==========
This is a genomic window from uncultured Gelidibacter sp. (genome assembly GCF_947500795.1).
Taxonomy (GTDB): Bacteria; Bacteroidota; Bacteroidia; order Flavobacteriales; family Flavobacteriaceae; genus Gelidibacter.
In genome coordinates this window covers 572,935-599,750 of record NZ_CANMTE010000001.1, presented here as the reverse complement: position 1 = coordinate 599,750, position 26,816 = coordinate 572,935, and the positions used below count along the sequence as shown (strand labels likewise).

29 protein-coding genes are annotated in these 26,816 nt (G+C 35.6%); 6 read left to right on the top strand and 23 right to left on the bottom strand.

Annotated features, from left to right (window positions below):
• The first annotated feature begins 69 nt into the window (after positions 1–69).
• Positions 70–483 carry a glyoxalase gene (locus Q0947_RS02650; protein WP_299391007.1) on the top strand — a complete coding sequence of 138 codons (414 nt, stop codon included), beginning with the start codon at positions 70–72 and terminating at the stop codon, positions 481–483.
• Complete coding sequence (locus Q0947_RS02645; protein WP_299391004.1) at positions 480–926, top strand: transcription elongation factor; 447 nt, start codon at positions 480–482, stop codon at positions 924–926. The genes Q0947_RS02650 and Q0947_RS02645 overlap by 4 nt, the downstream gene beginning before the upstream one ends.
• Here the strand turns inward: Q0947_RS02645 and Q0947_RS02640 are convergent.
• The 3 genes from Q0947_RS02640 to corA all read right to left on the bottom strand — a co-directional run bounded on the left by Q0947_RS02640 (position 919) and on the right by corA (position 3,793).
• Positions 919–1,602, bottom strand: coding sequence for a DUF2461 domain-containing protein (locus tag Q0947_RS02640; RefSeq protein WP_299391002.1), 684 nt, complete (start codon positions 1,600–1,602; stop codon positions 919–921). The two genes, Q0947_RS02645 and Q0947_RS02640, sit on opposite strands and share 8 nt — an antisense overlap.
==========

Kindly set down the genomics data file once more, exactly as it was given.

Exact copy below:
This is a genomic window from uncultured Gelidibacter sp. (genome assembly GCF_947500795.1).
Taxonomy (GTDB): Bacteria; Bacteroidota; Bacteroidia; order Flavobacteriales; family Flavobacteriaceae; genus Gelidibacter.
In genome coordinates this window covers 572,935-599,750 of record NZ_CANMTE010000001.1, presented here as the reverse complement: position 1 = coordinate 599,750, position 26,816 = coordinate 572,935, and the positions used below count along the sequence as shown (strand labels likewise).

29 protein-coding genes are annotated in these 26,816 nt (G+C 35.6%); 6 read left to right on the top strand and 23 right to left on the bottom strand.

Annotated features, from left to right (window positions below):
• The first annotated feature begins 69 nt into the window (after positions 1–69).
• Positions 70–483 carry a glyoxalase gene (locus Q0947_RS02650; protein WP_299391007.1) on the top strand — a complete coding sequence of 138 codons (414 nt, stop codon included), beginning with the start codon at positions 70–72 and terminating at the stop codon, positions 481–483.
• Complete coding sequence (locus Q0947_RS02645; protein WP_299391004.1) at positions 480–926, top strand: transcription elongation factor; 447 nt, start codon at positions 480–482, stop codon at positions 924–926. The genes Q0947_RS02650 and Q0947_RS02645 overlap by 4 nt, the downstream gene beginning before the upstream one ends.
• Here the strand turns inward: Q0947_RS02645 and Q0947_RS02640 are convergent.
• The 3 genes from Q0947_RS02640 to corA all read right to left on the bottom strand — a co-directional run bounded on the left by Q0947_RS02640 (position 919) and on the right by corA (position 3,793).
• Positions 919–1,602, bottom strand: coding sequence for a DUF2461 domain-containing protein (locus tag Q0947_RS02640; RefSeq protein WP_299391002.1), 684 nt, complete (start codon positions 1,600–1,602; stop codon positions 919–921). The two genes, Q0947_RS02645 and Q0947_RS02640, sit on opposite strands and share 8 nt — an antisense overlap.